Frank Talk About Racism and Classism

I was sitting on a bench during my ten-minute break from work when I was approached by a young black man with dreds. His clothes were shabby and his eyes were damaged and baggy from the level of exhaustion that usually only comes with the assistance of drugs.

He offered me a quarter to use my cell phone. This reminded me of my boyfriend, who looks a little like a “terrorist.” We had an argument once because he walked a mile home to use the phone rather than asking a person on the street to use theirs. He told me that it never works and people usually get scared or annoyed. He would rather walk the mile than ask.

So it ocurred to me that it wasn’t easy for this man to approach me.

I also thought of all of the things my racist and classist culture has taught me: that he must be desparate and willing to do anything, that he is jealous of my luxury and riches and will not hesitate to hurt me in any way if it is to his benefit.

That I am willing to admit this thought even entered my head is only through years of analyzing class systems. I truly believe that most middle and upper class people only think, “he might steal my phone.” And then they make up a white lie (so aptly named!) to cover their racism (really, more classism, few are intimidated by a black man in an expensive suit.) that everyone else can see right through.

This angered me. What is more likely, that this guy needs to use a phone or that he
is part of some con to score a bunch of crappy, beat-up cell phones and resell them for a fraction of what they are worth? I have loaned my phone out to many people on the street, in retrospect all of them black women at the bus stop. This is less of a coincidence and more owing to 1) most black men wouldn’t bother to ask me for reasons stated above and 2) most white women have cell phones.
Additionally, I have borrowed many cell phones from random people. I never hesitate to ask because I am a white woman which equals harmless and demure.

I have never loaned my phone to a man, much less one that looked like a drug addict (now there’s another stereotype: so many drug addicts look as wealthy as they are. Cocaine, alcohol, pills, weed — desparate housewives live in fear of the crackheads and meth-heads sport these addictions of their own.). I admit I hesitated long enough to think all of these things before I handed it to him, which really only took a few seconds.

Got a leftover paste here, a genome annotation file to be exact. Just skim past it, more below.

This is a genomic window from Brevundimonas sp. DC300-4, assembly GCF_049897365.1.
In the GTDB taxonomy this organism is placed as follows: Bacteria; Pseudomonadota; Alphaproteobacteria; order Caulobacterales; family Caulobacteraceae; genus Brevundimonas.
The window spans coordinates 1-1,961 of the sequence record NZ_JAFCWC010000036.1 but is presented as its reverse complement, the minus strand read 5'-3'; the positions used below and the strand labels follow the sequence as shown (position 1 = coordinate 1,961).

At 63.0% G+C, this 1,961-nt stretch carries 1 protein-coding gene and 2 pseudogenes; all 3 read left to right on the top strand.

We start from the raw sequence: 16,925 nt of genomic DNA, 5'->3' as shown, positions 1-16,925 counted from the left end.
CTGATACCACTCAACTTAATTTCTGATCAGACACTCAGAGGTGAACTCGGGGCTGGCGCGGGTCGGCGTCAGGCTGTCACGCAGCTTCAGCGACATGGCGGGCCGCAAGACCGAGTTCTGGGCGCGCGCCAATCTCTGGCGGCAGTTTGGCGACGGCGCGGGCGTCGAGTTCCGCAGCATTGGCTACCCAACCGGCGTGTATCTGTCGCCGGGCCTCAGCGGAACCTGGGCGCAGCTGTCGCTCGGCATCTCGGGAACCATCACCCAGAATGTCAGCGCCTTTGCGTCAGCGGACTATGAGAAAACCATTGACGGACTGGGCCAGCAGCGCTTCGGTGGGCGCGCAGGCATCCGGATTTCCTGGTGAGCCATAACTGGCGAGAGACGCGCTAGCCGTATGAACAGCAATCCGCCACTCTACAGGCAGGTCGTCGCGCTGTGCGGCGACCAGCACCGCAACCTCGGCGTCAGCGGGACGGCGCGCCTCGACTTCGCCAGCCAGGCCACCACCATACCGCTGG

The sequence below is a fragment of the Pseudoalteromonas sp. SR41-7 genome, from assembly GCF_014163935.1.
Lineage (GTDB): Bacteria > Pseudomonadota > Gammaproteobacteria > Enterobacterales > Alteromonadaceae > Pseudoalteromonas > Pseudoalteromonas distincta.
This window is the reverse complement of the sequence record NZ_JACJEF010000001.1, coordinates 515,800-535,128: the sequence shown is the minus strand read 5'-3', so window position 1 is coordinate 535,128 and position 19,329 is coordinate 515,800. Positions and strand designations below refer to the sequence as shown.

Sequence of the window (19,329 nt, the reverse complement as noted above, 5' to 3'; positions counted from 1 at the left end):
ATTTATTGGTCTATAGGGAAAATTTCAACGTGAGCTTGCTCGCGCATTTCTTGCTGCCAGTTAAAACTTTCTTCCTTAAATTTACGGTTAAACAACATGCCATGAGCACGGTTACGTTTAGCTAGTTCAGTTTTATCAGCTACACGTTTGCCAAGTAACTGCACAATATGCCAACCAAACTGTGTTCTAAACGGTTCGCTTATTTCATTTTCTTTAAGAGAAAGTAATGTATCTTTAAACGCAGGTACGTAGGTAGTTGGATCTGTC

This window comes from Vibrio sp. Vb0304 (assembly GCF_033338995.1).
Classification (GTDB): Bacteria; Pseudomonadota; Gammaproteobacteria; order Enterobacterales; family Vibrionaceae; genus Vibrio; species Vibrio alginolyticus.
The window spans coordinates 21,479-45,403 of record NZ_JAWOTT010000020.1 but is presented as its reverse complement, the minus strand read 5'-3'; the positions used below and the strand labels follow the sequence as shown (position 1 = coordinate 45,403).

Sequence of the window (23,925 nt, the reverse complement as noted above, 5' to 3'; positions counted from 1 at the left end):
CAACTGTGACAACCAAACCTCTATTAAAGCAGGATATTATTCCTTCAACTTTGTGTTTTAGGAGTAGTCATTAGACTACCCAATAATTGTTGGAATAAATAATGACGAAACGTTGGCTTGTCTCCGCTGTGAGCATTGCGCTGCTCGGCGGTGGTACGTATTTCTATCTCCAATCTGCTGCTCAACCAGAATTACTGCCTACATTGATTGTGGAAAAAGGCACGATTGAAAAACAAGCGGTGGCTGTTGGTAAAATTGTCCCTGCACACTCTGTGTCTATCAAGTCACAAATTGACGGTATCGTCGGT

Ultimately it ocurred to me that I would rather my cell phone be stolen (which is unlikely, and besides I can outrun this guy) then contribute to the cycle of fear that racism and classism neccessitate, and this was the deciding factor. I gave him my phone and went back to reading my book. He was done in less than three minutes. A car showed up — I suppose he was giving them directions. He made sure to look in to my eyes when he gave the phone back.

He told me that it meant a lot to him that I wasn’t afraid.

He returned minutes later on a bicycle that is much too small for him. Then he told me that this bike may not look like much but it saves him from having to walk three hours to work. I told him that I also ride my bike to work but I don’t even look at jobs that aren’t in biking distance. He responded that with “the dreds and the skin color” jobs aren’t so easy to find. I admitted that things are tough; I have a bachelor’s degree and I work in retail. He took a moment to appreciate that as a sign for how fucked up the economy truly is: even a white girl with a diploma works in a shop and hasn’t had health insurance for years.

I know that our little exchange meant a lot to him and truthfully it meant a lot to me too. We each had to take a risk. Such a small risk, something so inconsequential, at least among people of the same race/class, becomes powerful and imbued with meaning simply because we come from different upbringings. We exchanged names and he promised to spit some poetry when next we meet.

I am truly looking forward to it.